I don’t mean to sound insensitive here, but this post is just one more thing that is propagating welfare dependency and a poor economy in our country, and making rich people out to be the worst scum in the world. I am so tired of hearing how rich capitalists are responsible for everyone’s woes, especially poor people. Poor people have every opportunity to work and better themselves that rich people do. If they were born poor, its because their ancestors just didn’t work hard enough, so they had no wealth or property to pass down to their children and grandchildren. Or maybe they just moved here from another country and don’t speak the language or have a social or familial safety net or employment connections or an understanding of our culture, but its their fault for being born in a country that is so bad they felt they just HAD to come here. Just because someone DID get here to America first and claim the best land and work at a job that paid them enough to save their money and not lose it in the Great Depression or the 80s Recession doesn’t mean they don’t deserve it. And poor people just make things worse for each other by greedily exploiting the system—the other people living off of welfare are the ones who are stealing from you. And you’re ALL stealing from the rich people who EARNED every penny of their inheritance that they invested in minimally-regulated (i.e. non-taxable) hedge funds. It is still worse living conditions for people in almost all areas of the rest of the world today, than it is in the poor slums of this country. Some of that is due to companies’ fiscal irresponsibility and executives’ blatant theft causing bankruptcy and subsequent laying off of blue-collar workers with no other education or job skills, and some of that is due to gangs, drugs, and simple laziness. Don’t get me wrong here, I’m not saying that the immoral, greedy, quasi-legal financial exploitations that caused the 2007 subprime mortgage crisis, the 2000 dot-com bubble explosion, and the stock market crash of 1929 were right, but none of those effects were worse for poor people or immigrants than the trickle-down effects of this First-World economic irresponsibility that were happening to them in their own countries at the same time. At least here, with the American Dream, they have a chance to become more. Look at all of the opportunities that poor people, especially immigrants, have over their countrymen – from fast-food jobs (even management level!) to Wal-Mart to entrepreneurial yard work businesses…and we even have examples of people born into poverty who have become Hollywood and music industry stars! That would never have happened if it weren’t for rich people stepping back and letting poor people find their motivation to pursue and realize those dreams. I personally believe that God made many people poor in material goods for those very opportunities, because IF they are righteous, and not pridefully demanding that they be doled out some of the rightful property of others, they have a great chance to build faith in the gospel through their humility. God didn’t create poverty, but he uses it to help bring more poor people to righteousness, which He knew would be difficult for them to achieve with monetary wealth. Remember, being rich is JUST as big of a trial in life as being poor. You need to stop blaming rich people for everything, especially for things like: having enough food to eat, dwellings with heat in the winter, clothes and shoes without holes in them, a working vehicle to help them keep their jobs, access to decent healthcare, and decent schools so that they even have a chance to better their situation EVER; and start worrying about your own prideful entitlement attitudes. Judge not lest ye be judged. Before you try to pull the mote out of your brothers eye, you must first pull the beam out of thine own. Ride a bike (if you have one) or walk 5-10 miles to the public library so you can get internet access for increments of 15 minutes, and look up some articles by Matt Walsh and Glenn Beck and open your eyes to the truth, and let go of the anger and hate that statements like this just continue to propagate. We need to stop worrying about the money in each others bank accounts (or Mason jars, or mattresses) – you included! Let go of the past, and start working toward the future. Help the whole 9% of welfare recipients who AREN’T elderly, disabled, or already working the best jobs they could get to understand that they’re only poor because they choose to stay poor, instead of trying to get the rich people to feel the pain that you believe we caused you and yours. And then thinking you can take our hard-earned money. It starts with you. Just my two grand. (That’s how rich people measure “cents.”)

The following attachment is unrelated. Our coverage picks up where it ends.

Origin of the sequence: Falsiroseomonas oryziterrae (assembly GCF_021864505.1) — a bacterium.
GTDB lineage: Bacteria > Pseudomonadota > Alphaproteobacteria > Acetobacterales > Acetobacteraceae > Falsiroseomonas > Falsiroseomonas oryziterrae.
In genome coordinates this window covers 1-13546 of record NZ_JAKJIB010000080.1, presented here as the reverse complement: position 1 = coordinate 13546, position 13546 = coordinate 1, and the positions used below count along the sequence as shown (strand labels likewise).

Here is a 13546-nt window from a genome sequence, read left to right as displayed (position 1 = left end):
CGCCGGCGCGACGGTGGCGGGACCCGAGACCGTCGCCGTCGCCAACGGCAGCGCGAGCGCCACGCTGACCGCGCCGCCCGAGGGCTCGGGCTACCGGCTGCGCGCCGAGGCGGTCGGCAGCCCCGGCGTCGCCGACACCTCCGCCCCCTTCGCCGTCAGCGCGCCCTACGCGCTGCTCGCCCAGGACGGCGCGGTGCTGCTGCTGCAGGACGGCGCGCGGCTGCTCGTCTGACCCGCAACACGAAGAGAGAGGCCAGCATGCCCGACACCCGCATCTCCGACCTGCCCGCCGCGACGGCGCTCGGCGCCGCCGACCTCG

Reply